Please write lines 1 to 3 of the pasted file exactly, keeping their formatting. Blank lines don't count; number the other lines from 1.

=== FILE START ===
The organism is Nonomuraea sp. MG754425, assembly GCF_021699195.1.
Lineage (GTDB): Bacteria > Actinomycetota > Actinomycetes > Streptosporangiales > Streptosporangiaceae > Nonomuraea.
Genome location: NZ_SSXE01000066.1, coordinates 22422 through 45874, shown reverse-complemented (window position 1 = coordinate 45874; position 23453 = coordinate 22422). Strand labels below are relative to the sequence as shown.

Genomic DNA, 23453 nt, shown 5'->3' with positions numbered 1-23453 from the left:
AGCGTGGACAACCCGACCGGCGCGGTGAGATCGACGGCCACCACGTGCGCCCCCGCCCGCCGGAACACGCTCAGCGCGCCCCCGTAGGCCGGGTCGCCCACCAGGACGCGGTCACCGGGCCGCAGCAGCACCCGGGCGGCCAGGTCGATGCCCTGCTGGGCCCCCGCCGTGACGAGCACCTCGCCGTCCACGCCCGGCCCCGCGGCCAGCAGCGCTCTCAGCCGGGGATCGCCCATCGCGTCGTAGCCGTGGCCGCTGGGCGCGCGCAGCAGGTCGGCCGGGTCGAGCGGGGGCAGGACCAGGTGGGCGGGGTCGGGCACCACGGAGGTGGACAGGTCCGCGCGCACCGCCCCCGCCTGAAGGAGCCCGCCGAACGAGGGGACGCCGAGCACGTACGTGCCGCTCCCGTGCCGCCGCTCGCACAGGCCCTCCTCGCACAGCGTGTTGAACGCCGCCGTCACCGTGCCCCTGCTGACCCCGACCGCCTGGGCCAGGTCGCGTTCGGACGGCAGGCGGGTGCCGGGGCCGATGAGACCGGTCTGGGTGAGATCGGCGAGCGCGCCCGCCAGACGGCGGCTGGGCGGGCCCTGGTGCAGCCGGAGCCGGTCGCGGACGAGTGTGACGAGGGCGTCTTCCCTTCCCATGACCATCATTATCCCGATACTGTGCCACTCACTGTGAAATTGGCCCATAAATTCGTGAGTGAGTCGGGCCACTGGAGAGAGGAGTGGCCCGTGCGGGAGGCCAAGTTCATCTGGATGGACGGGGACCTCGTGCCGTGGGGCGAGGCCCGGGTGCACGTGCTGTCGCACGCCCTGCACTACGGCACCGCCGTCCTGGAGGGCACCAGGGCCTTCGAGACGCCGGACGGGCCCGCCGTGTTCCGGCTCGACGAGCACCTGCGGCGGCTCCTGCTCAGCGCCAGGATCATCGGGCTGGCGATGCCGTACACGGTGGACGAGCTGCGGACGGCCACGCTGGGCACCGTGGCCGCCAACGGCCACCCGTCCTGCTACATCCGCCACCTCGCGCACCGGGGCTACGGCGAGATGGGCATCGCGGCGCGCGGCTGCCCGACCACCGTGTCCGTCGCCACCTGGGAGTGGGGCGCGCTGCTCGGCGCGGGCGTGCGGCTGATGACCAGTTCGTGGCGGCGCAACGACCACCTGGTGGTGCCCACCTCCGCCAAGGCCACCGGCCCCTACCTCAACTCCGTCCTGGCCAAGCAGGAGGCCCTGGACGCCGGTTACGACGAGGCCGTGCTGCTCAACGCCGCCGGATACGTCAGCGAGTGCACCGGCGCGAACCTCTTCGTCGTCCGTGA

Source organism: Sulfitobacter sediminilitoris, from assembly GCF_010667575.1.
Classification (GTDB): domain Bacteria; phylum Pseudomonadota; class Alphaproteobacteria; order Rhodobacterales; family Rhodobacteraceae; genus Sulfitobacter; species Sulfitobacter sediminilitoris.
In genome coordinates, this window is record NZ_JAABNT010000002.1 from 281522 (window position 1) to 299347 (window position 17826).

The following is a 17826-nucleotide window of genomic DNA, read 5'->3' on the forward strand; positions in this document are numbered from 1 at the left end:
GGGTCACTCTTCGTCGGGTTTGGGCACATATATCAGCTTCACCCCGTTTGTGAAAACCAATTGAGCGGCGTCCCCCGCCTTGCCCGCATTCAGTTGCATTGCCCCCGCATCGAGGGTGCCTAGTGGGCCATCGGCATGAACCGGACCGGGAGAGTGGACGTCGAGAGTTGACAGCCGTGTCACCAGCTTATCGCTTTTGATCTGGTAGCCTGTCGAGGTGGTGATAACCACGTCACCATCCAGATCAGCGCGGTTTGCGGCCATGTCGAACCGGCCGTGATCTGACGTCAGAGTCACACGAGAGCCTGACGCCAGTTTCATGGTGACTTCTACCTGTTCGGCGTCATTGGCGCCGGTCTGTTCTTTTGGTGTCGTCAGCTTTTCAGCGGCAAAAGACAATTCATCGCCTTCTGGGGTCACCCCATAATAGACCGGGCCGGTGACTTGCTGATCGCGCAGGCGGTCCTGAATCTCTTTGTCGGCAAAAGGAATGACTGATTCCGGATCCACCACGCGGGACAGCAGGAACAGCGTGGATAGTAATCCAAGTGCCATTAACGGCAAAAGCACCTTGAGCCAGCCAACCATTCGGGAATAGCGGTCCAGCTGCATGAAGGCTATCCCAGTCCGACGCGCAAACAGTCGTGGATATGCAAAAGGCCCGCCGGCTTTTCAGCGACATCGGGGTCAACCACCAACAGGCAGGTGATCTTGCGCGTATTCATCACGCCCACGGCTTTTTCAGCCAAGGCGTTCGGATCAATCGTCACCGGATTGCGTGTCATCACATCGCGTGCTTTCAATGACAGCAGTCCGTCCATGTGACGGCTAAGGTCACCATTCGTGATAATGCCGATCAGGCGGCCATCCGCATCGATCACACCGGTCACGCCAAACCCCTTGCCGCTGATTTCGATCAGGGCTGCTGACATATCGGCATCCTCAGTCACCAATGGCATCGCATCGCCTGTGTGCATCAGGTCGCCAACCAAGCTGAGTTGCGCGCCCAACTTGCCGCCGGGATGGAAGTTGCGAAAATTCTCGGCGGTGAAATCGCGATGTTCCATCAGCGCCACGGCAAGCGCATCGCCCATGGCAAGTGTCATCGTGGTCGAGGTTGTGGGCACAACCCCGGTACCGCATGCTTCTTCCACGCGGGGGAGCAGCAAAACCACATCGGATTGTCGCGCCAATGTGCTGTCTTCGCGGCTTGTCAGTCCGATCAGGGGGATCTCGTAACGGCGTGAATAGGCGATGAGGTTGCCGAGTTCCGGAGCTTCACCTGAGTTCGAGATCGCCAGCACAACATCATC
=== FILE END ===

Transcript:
The organism is Nonomuraea sp. MG754425, assembly GCF_021699195.1.
Lineage (GTDB): Bacteria > Actinomycetota > Actinomycetes > Streptosporangiales > Streptosporangiaceae > Nonomuraea.
Genome location: NZ_SSXE01000066.1, coordinates 22422 through 45874, shown reverse-complemented (window position 1 = coordinate 45874; position 23453 = coordinate 22422). Strand labels below are relative to the sequence as shown.